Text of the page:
What would it take to make economics more useful in a crisis? Not more rigorous or more realistic – although that would be nice – but simply better equipped to deal ad hoc with the financial equivalent of a burning building?
It’s sobering to read the recently published transcripts of the Federal Reserve’s Open Market Committee meeting held on September 16 2008, the day after Lehman Brothers filed for bankruptcy. Fed chairman Ben Bernanke and his colleagues knew AIG was also in trouble but not that the worst recession since the 1930s was under way.
The transcripts induce, at times, the frustration of watching Titanic. The ship is doomed, yet our heroes suspect nothing! The Fed committee raises the possibility of a sharp cut in interest rates but inertia wins out. They are unwilling to act until the dust settles.
The rearranging-the-deckchairs moment comes as the committee discusses the right words to use in its press release. Should it say it is watching developments “closely”, or “carefully” or just watching? Nobody really knows.
In retrospect, the Fed was slow to act – as subsequently evidenced by three later, large rate cuts in an attempt to catch up. But it would be unfair to suggest that the committee was clueless. The meeting begins with a crisp discussion of the impact so far of the Lehman collapse. That’s followed by an agreement to swap currency, without limit, with other major central banks.
The overwhelming sense, however, is of a group of men and women who are rooted to the spot in the face of uncertainty. One of the staff economists, Dave Stockton, presents a detailed economic outlook before admitting, “I don’t really have anything useful to say about the economic consequences of the financial developments of the past few days.” With hindsight, what that meant was that he didn’t really have anything useful to say at all.
Bernanke himself sums up the mood perfectly as he reflects on the rapidly evolving bank bailouts and the risk of moral hazard: “Frankly, I am decidedly confused and very muddled about this.” There is wisdom there – but not of a very reassuring sort.
Hindsight is a wonderful thing and nobody should envy policy makers in such a situation. But is there a better way to conduct emergency policy? I have three suggestions.
First, increase diversity. Despite the reputation of the US for having a revolving door between big business and government, the Fed’s board looked weighted towards government insiders such as Timothy Geithner, then head of the New York Fed, and academics such as current Fed chairwoman Janet Yellen and Bernanke himself. Not many board members had high-level business experience. A variety of perspectives tends to generate a more honest conversation, and it would have done the Fed no harm to have had a few more people with a habit of making snap decisions.
Second, overhaul the economic data available. The Fed was flying blind: it knew surprisingly little about who was exposed to a collapse of Lehman and, immediately after that collapse, a vast tangle of contracts sat in limbo while the picture was slowly sorted out.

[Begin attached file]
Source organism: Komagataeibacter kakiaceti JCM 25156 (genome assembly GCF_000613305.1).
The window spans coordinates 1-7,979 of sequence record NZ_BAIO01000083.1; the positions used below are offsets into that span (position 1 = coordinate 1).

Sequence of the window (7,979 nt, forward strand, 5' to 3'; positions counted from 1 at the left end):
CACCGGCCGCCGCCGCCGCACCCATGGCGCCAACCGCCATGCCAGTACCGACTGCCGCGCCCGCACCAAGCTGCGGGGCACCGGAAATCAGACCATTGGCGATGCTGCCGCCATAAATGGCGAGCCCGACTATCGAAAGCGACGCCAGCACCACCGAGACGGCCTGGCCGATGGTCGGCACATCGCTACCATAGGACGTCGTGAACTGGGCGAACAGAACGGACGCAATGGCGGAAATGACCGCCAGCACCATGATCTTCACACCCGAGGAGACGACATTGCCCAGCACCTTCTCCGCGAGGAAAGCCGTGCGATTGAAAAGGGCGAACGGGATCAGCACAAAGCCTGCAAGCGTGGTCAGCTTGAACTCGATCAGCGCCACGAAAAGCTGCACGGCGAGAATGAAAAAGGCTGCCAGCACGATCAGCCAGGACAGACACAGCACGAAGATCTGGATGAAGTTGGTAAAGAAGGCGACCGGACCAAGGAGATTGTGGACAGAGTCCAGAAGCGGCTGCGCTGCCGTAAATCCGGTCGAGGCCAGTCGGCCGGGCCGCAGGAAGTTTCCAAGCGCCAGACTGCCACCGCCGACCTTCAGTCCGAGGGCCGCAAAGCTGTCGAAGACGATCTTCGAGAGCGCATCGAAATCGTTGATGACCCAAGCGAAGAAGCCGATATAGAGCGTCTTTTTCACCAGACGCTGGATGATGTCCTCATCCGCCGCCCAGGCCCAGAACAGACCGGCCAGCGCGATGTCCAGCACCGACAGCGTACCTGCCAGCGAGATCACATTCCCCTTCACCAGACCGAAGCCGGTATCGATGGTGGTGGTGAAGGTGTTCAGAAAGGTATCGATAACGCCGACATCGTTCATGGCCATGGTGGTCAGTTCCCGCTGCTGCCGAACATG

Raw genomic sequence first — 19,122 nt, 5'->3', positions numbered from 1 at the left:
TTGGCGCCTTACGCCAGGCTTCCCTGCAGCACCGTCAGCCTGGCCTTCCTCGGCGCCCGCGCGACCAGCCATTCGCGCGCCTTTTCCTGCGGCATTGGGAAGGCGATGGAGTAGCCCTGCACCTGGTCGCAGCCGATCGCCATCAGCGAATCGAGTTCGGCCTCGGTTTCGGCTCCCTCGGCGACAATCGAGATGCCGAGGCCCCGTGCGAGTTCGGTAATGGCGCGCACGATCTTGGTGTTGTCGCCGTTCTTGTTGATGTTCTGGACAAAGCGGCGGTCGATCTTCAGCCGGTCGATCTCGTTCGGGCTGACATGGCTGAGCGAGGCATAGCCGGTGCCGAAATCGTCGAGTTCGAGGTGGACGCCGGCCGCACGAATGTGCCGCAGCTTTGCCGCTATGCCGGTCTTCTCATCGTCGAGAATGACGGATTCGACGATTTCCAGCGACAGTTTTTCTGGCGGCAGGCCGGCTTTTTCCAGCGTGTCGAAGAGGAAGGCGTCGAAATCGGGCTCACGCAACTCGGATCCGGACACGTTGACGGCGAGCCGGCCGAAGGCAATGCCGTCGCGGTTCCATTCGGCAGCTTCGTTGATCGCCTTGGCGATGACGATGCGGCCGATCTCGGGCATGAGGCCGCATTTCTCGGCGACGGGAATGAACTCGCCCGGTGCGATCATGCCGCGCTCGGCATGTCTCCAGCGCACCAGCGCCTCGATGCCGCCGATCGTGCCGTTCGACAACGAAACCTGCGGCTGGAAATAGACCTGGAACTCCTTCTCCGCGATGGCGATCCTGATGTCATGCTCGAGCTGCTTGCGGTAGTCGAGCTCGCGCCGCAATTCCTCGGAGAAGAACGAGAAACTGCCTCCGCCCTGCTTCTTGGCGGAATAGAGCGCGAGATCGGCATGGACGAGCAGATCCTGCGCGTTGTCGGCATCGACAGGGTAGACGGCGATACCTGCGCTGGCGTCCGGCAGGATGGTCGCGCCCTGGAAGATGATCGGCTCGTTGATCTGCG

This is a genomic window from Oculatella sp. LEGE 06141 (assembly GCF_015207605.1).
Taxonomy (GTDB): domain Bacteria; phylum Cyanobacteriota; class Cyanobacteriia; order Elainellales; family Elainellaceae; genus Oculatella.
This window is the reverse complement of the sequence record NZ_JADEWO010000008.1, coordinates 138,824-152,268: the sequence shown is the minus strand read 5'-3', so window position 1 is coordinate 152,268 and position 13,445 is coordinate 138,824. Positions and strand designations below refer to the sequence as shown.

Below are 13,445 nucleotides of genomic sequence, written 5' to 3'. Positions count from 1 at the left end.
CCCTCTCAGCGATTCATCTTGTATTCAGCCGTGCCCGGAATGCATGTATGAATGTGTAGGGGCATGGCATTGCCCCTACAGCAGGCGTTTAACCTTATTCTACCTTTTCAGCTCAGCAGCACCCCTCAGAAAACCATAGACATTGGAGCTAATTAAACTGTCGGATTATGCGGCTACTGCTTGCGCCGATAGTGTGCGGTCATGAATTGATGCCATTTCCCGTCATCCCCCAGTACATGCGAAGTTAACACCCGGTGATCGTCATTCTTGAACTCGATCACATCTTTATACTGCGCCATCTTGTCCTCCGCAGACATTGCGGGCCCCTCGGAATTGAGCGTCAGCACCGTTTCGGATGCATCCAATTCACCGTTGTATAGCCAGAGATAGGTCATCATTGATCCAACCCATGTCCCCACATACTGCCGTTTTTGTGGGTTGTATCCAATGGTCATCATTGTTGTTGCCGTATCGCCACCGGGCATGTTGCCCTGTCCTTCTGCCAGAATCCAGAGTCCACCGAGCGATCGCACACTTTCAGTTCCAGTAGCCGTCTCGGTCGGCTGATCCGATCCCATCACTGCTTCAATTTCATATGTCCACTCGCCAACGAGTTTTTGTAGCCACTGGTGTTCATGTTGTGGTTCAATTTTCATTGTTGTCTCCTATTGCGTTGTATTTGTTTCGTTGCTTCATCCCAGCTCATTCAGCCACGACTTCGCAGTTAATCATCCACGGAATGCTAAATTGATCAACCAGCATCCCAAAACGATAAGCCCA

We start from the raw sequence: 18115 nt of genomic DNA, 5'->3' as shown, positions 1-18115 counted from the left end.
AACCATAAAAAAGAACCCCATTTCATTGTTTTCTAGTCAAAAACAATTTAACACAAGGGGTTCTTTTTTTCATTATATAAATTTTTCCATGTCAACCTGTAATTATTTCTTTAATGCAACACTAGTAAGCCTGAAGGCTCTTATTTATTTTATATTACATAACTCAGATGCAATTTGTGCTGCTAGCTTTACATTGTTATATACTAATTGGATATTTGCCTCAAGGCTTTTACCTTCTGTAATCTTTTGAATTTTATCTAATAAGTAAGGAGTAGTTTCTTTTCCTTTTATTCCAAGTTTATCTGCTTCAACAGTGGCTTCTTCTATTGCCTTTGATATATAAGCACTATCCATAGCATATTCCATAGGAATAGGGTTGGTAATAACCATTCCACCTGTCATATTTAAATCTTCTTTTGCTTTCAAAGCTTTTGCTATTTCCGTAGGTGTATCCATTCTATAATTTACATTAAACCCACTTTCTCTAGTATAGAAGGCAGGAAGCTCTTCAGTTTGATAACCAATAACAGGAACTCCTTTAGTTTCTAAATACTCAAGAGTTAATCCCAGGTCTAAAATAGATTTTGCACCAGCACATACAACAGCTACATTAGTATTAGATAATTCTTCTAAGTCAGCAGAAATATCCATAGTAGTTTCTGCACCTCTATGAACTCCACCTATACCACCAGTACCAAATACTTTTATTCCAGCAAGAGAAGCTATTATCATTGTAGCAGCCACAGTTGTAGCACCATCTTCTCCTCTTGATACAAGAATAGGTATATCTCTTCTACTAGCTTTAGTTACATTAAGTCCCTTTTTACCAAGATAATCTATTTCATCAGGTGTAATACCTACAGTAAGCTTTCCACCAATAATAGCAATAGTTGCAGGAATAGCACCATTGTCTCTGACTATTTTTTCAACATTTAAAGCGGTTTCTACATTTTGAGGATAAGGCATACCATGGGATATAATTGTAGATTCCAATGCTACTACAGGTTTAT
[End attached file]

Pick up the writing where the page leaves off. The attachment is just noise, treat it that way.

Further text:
In a speech in New York two years ago, Andrew Haldane of the Bank of England argued that financial regulators and risk managers should draw inspiration from the development of supply-chain standards. These standards turned the humble barcode into a way of tracking products as they moved around the world. Because firms could follow products through the production and logistics system, bottlenecks could be bypassed and supply crunches spotted in advance.
What we need now are barcodes for financial products and companies – and they are on the way. The Financial Stability Board, which tries to co-ordinate financial policies across borders, has been developing the building blocks of a system designed to identify specific financial products and legal entities. That last point sounds trivial but it isn’t. Lehman Brothers was a Gordian knot of corporate vehicles. An up-to-date network map of who owned whom would have been invaluable.
Once better data are available, they also need to be displayed in a clear, robust and timely manner. Emery Roe of UC Berkeley, author of Making the Most of Mess, studies high-reliability systems such as electricity networks, whose operators must keep the system up and running despite a constantly evolving set of constraints and setbacks. Roe argues that one key feature of such systems is a clear visual display of trustworthy information. Electricity network operators have this but finance is way behind. The ultimate goal should be for regulators to glance at a computer display and spot stresses and vulnerabilities in the financial system, in real time – not easy.
Perhaps we should also treat such endless firefighting with more respect. In economics, ecology and other disciplines, Roe argues, those making tough decisions in the field are disparaged as practising “agency science”. Yet somewhere there is an ecologist who needs to decide how to respond immediately to the latest toxic spill, and there is an economist who needs to decide how to respond immediately to the latest bankruptcy.
We need people with the art of real-time economics – an art that shouldn’t be dismissed just because it cannot match the rigour of the ivory tower.
Twitter: @TimHarford; Tim Harford’s latest book is ‘The Undercover Economist Strikes Back’
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